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J Surg Res. 2002 Nov;108(1):165-72.

Neurokinin-1 receptor and substance P messenger RNA levels increase during intraabdominal adhesion formation.

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Department of Surgery, Boston University School of Medicine, Massachusetts 02118, USA.



Intraabdominal peritoneal adhesions are a significant cause of postoperative morbidity and remain one of the major long-term complications associated with abdominal surgery. Adhesion formation at the molecular level involves a complex interaction of cytokines, growth factors, cell adhesion molecules, and neuropeptides, as well as many other factors secreted by cells proximate to the traumatized area. Limited studies exist which investigate the molecular processes involved in adhesion formation. Therefore, the aim of the present study was to determine the pattern of gene expression for substance P, the neurokinin-1 receptor, and downstream mediators of substance P action during the early stages of adhesion formation in the rat.


Four ischemic buttons were created on one side of the peritoneum in male Wistar rats. Animals were sacrificed at 3, 6, and 12 h and 1, 3, 5, and 7 days following surgery. Peritoneal tissue from ischemic buttons and from the opposite sidewall was harvested for total RNA isolation. Semiquantitative RT-PCR was used to measure changes at the transcript level for the neurokinin-1 receptor, substance P, TGFbeta-1, and the cell adhesion molecules ICAM-1 and VCAM-1.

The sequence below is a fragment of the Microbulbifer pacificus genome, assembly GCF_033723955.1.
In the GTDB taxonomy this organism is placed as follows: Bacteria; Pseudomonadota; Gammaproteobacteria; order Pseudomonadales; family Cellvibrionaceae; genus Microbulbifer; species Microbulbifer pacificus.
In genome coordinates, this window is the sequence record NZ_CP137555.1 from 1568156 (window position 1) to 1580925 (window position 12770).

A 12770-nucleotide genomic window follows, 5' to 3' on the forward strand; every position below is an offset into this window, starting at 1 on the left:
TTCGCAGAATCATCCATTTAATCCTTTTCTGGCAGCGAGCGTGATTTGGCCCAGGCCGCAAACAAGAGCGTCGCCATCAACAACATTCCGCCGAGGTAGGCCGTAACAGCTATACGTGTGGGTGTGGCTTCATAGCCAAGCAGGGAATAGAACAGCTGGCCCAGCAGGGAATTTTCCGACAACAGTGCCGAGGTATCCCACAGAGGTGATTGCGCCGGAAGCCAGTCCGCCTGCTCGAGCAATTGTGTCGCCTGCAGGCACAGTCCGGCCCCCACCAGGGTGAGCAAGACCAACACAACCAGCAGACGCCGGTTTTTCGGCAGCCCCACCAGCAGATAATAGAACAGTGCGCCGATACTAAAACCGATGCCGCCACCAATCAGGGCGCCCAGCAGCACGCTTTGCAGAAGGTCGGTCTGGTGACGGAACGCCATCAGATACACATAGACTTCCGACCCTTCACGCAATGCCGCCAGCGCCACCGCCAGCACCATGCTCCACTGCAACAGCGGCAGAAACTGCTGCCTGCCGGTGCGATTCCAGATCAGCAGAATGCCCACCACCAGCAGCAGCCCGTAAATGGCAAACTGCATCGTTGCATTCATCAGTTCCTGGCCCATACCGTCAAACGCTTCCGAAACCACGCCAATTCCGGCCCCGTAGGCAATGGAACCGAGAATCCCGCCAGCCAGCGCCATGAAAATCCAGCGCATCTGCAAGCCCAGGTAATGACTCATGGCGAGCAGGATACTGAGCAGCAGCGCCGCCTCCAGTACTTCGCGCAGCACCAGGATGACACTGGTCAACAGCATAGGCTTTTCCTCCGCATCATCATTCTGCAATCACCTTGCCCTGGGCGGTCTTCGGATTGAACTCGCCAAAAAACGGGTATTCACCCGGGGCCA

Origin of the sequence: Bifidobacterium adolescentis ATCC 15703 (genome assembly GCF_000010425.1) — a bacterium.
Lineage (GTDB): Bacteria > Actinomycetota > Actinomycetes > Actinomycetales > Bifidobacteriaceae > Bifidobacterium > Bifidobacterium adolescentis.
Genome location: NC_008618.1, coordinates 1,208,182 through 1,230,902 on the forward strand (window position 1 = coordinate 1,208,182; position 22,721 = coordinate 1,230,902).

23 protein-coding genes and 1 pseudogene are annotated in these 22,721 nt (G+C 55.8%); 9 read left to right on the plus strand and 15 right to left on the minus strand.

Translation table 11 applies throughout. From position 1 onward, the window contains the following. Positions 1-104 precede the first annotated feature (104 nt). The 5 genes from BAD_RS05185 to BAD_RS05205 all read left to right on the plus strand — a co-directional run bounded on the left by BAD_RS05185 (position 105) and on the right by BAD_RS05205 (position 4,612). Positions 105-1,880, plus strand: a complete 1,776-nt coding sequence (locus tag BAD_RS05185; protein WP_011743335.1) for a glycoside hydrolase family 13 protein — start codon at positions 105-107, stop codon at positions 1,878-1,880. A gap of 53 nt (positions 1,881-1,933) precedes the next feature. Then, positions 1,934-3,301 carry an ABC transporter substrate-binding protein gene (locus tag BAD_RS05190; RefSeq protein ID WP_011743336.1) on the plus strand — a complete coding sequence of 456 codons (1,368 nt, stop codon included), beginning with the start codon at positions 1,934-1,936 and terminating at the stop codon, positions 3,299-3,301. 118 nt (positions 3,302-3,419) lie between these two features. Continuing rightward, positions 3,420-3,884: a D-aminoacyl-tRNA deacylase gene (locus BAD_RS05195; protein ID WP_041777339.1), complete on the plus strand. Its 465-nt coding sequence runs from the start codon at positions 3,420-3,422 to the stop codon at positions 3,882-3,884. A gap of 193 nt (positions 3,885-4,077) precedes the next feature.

Messenger RNA levels for substance P, neurokinin-1 receptor, TGFbeta-1, ICAM-1, and VCAM-1 were significantly increased in peritoneal tissue taken from ischemic button sites (P < 0.05) when compared with controls. In the peritoneal tissues taken from the opposite sidewall, there was a significant (P < 0.05) early increase in substance P mRNA levels. TGF-beta1, neurokinin-1 receptor, and ICAM-1 mRNA levels were also significantly (P < 0.05) increased when compared to controls, while the mRNA levels for VCAM-1 did not change.


The increased levels of mRNA for substance P, the neurokinin-1 receptor, and the downstream mediators of substance P action, TGF-beta1, ICAM-1, and VCAM-1, in peritoneal tissue associated with intraabdominal adhesions support a role for substance P in adhesion formation.

[Indexed for MEDLINE]

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